The Alcohol & Addiction Podcast Presents: Kristy Arnett


Kristy Arnett is the co-founder of Mentor, a mobile platform that provides on-demand connections between people and mentors via live stream interaction.She is also the founder of Center LLC, a coaching business that empowers people to live vibrant, courageous lives through health, fitness, and emotional intelligence.

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The Alcohol & Addiction Podcast Presents: Connection With Liza and Lee


Rewind a few years and had you asked me what being ‘connected’ to my partner meant I would have thought about sex. I was a very one-dimensional being. On the outside, I appeared to care about everyone, but internally all I cared about was myself. I was incapable of empathy because I didn’t understand what it was. I couldn’t hold space for people because I was so desperate to fill it. I was unable to listen because I couldn’t stop talking. When someone close to me talked about their problems I tried to solve them.

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Dependency & Addiction

Fire Keeper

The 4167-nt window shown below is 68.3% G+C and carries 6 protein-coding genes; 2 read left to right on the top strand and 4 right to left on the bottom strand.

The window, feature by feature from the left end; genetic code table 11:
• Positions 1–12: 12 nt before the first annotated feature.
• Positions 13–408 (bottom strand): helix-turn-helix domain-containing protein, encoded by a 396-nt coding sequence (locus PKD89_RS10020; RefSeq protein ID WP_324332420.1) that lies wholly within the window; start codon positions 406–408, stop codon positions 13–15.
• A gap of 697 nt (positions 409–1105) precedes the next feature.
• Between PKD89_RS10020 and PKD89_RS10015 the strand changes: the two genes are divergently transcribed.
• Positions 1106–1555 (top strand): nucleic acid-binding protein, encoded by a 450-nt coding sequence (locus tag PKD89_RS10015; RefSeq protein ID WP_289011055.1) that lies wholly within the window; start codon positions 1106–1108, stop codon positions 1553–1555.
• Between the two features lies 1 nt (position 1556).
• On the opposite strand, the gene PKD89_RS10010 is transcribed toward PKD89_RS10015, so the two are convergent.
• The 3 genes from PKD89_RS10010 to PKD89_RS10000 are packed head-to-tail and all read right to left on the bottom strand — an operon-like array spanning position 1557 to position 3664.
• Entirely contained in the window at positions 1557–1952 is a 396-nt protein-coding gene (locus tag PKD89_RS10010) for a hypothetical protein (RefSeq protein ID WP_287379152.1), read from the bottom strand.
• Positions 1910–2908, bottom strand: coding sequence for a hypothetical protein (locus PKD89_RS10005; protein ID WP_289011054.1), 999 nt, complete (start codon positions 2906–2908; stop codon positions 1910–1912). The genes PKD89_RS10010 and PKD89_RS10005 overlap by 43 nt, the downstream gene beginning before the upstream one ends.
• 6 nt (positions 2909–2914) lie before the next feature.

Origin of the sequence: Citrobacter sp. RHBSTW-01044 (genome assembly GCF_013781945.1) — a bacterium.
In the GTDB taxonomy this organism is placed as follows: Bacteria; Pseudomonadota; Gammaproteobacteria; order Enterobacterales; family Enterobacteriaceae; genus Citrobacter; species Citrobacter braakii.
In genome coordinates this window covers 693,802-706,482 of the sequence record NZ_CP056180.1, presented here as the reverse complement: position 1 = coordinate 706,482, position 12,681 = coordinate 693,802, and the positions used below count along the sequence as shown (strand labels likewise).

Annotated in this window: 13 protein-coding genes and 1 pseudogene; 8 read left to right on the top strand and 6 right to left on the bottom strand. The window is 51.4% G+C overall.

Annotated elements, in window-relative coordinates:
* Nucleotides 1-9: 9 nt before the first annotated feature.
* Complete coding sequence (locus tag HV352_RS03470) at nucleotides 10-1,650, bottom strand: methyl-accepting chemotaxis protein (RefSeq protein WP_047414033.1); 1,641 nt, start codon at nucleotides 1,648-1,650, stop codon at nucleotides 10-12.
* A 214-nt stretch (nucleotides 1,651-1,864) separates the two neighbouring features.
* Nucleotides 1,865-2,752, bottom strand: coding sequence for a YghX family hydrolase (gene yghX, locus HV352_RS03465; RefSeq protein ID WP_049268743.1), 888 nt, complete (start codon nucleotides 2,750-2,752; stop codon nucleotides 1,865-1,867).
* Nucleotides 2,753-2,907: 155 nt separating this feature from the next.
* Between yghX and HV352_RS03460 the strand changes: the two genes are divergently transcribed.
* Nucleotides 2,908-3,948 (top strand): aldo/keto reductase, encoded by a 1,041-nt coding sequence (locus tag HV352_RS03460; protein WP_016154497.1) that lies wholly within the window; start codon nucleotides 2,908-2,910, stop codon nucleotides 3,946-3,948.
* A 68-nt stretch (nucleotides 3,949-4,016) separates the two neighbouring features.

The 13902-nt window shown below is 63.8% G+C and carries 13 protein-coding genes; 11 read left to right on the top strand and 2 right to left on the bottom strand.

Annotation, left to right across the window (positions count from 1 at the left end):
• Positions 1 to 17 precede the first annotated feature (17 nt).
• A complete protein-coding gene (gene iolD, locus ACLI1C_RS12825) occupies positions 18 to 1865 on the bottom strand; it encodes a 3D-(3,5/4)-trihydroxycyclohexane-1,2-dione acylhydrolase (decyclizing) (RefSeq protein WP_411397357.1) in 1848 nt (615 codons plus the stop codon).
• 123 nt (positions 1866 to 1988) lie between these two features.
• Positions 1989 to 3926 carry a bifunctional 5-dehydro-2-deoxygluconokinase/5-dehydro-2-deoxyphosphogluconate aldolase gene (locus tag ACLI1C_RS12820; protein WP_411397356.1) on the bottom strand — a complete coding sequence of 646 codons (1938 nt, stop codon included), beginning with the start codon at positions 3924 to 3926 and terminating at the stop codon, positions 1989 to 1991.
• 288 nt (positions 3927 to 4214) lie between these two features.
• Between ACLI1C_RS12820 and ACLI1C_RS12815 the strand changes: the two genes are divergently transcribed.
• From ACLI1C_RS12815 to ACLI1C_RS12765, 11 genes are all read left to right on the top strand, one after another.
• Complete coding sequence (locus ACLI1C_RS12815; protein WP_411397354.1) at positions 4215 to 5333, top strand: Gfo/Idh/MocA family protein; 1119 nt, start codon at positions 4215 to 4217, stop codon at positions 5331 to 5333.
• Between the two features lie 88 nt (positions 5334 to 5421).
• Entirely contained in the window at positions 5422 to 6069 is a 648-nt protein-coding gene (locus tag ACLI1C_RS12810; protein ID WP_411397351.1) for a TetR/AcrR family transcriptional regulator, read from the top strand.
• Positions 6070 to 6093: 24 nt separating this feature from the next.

I blamed my ex-wife when my marriage imploded.

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Non-Violent Communication: A Language of Life by Marshall B. Rosenberg, a Book Review


If I weren’t in the passenger seat I would have crashed the car. My wife is driving. We have somehow managed to get into an argument over nothing. I’m frustrated. I know my defence is making it worse, but the alternative is submission. That’s weakness. I will not be weak.

I shout.

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Wabi Sabi Love by Arielle Ford

Crevice Technique

I bought Wabi Sabi Love by Arielle Ford after the title cropped up so many times during the audio recordings found on The Art of Love Relationship Series.

“Wabi Sabi love is the art and practice of loving the imperfections in ourselves and in our partners. It is not mere acceptance or denial of the things that may annoy us or even drive us crazy but rather a deep and profound appreciation for the uniqueness of each other.” – Arielle Ford.

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The Art of Love Relationship Series by Arielle Ford


I got into the car and I had two bananas in my hand. One was for my partner, who was driving the car, and the other was for me. She pulled the stick back and off we went. I pulled back the skin from the banana and started to eat.

“Can you open mine for me as well please?” Asked my partner, and I duly obliged.

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Controlling Conflict

Screaming Out My Pain
It’s happening again. There is pressure and it is building. Like an old fashioned kettle I am about to whistle. I can feel the steam rushing through the canals like a whipped up wave. There will be a rush soon. It’s coming. People will turn to stone.